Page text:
Technical Paper

Regimes of Premixed Turbulent Combustion and Misfire Modeling in SI Engines

A review of flame kernel growth in SI engines and the regimes of premixed turbulent combustion showed that a misfire model based on regimes of premixed turbulent combustion was warranted[1]. The present study will further validate the misfire model and show that it has captured the dominating physics and avoided extremely complex, yet inefficient, models. Results showed that regimes of turbulent combustion could, indeed, be used for a concept-simple model to predict misfire limits in SI engines. Just as importantly, the entire regimes of premixed turbulent combustion in SI engines were also mapped out with the model.
Technical Paper

Incremental Multiaxial Neuber Correction for Fatigue Analysis

Estimations of the elastic-plastic stress states at notches from elastic finite element results based on Neuber type of correction method have proven very useful for many engineering problems. While this approximation technique has been regularly used in simple fatigue analysis of components subjected to predominantly uniaxial loading, its extension into multiaxial cases has been limited to monotonic loading. This paper presents a technique which integrates the Neuber type of correction method with a three-dimensional cyclic stress-strain model. Three major elements are involved: 1) an assumed elastic-plastic loading path; 2) a one-to-one relationship between the given elastic and the corrected elastic-plastic loading history; and 3) a plasticity model for multiaxial cyclic stress-strain analysis. The technique is then illustrated to be capable of estimating complex yet stable cyclic stress and strain histories at a notch.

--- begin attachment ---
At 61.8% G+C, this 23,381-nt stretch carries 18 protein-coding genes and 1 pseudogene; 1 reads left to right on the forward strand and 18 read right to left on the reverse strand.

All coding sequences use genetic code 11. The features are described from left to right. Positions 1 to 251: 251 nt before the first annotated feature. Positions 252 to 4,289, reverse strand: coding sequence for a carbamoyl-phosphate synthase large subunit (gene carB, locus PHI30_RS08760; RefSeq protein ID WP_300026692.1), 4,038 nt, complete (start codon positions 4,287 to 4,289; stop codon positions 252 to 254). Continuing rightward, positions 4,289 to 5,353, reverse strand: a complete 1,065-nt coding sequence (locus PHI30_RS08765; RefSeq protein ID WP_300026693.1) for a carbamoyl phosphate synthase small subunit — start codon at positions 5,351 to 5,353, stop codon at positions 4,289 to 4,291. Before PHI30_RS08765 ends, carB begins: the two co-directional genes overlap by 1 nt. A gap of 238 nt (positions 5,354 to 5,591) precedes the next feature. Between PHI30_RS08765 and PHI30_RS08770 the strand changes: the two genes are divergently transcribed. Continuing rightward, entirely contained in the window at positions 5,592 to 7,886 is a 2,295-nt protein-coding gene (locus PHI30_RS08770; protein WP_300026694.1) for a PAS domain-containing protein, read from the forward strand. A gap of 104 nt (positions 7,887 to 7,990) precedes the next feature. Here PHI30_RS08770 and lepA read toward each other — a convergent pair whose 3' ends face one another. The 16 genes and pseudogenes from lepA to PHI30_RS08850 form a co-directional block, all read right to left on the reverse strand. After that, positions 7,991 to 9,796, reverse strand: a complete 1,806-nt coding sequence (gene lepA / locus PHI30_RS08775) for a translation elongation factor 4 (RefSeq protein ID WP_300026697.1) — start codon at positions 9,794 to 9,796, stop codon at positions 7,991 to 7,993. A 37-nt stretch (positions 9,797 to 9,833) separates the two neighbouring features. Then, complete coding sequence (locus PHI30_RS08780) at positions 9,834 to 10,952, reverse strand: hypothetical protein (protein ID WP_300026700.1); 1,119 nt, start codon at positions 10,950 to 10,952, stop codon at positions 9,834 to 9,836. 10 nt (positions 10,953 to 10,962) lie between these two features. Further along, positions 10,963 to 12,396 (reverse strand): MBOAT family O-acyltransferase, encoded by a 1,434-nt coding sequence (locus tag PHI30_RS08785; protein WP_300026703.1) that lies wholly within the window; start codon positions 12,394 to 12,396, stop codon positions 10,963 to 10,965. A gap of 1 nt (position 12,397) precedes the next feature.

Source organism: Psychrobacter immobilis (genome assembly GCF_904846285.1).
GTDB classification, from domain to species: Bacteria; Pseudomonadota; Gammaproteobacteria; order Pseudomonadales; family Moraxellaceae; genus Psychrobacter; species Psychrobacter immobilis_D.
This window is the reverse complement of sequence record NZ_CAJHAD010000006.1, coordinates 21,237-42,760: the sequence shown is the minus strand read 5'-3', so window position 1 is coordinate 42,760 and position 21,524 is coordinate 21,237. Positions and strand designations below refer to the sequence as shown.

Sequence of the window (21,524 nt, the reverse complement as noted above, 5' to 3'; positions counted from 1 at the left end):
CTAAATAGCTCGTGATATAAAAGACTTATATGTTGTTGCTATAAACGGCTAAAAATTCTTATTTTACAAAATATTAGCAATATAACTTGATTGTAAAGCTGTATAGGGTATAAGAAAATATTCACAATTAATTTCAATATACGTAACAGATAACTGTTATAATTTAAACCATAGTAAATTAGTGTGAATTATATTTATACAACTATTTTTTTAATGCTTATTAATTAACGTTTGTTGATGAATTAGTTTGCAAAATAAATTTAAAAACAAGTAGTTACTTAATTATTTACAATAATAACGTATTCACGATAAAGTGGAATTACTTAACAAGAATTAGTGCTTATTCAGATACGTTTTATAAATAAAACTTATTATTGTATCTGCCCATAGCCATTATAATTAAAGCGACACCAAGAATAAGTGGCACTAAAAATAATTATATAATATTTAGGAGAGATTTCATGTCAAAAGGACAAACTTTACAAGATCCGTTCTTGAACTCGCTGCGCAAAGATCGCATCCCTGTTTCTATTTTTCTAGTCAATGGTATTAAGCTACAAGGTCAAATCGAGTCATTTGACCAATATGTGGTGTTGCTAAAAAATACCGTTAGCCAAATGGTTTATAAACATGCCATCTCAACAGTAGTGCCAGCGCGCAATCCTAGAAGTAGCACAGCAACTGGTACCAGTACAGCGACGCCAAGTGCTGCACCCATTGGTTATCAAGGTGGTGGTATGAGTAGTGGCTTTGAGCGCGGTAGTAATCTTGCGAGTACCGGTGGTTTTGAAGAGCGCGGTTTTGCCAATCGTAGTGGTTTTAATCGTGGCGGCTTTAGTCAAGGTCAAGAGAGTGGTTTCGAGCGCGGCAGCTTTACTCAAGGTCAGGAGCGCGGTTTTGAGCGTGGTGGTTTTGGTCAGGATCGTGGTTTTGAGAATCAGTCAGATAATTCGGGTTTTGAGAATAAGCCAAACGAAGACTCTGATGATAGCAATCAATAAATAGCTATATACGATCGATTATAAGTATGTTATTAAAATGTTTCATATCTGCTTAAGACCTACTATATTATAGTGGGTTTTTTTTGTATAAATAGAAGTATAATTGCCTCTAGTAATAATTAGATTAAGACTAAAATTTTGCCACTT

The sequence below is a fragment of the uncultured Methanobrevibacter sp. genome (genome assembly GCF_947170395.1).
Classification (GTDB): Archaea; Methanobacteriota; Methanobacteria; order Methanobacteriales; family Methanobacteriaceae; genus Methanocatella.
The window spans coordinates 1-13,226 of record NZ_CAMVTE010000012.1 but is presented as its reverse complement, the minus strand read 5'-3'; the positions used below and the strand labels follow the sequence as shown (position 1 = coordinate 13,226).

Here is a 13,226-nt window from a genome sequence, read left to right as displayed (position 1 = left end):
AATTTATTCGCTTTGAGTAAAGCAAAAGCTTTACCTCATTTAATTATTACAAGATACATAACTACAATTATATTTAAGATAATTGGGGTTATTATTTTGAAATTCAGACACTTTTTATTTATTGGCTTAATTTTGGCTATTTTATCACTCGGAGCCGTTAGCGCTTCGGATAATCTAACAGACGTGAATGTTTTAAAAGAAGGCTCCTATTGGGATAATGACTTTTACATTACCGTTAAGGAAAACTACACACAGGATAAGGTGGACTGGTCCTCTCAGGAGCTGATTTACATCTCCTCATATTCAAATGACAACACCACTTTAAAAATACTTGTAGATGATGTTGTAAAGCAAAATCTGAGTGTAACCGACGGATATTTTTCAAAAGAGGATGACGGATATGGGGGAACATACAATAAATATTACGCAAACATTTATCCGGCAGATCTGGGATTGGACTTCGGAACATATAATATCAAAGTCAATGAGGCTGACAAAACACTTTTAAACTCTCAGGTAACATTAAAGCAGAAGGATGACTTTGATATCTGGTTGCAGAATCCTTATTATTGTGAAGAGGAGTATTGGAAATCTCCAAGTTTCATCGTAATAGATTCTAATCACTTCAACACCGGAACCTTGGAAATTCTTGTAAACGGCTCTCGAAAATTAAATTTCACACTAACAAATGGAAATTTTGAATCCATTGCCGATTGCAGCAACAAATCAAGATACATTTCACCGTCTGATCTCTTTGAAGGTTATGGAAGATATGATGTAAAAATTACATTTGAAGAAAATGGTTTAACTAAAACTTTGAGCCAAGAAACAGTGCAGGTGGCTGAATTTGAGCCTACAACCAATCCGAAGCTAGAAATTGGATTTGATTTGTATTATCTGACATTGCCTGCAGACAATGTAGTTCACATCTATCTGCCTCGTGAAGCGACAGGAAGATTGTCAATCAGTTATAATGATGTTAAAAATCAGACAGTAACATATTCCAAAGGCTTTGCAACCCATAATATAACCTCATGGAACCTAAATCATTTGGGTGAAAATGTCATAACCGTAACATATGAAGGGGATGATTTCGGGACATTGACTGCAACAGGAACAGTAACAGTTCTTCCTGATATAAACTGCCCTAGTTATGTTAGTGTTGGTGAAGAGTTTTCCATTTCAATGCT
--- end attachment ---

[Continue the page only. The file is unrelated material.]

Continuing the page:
Technical Paper

Methods for Analyzing Order Spectra

Since many automobile NVH issues involve the analysis of order spectra it is highly important that the methods used should be accurate and consistent. A review of the literature shows little discussion of several key issues which could cause problems and possibly invalidate test results. Also, experience indicates that different methods may yield different results unless these key issues are dealt with. This paper compares four different approaches to order tracking as applied to typical engine sweep data: order analysis of conventional fixed frequency waterfall plots, synchronous sampling order tracking, computed digital order tracking, and Kalman filtering. It is shown that unless the analysis parameters are carefully chosen the results of the analysis may be in error. The major issues for the conventional fixed sampling rate waterfall method arise because sweeping the orders causes a frequency smearing effect.
Technical Paper

Fuel Structure and the Nature of Engine-Out Emissions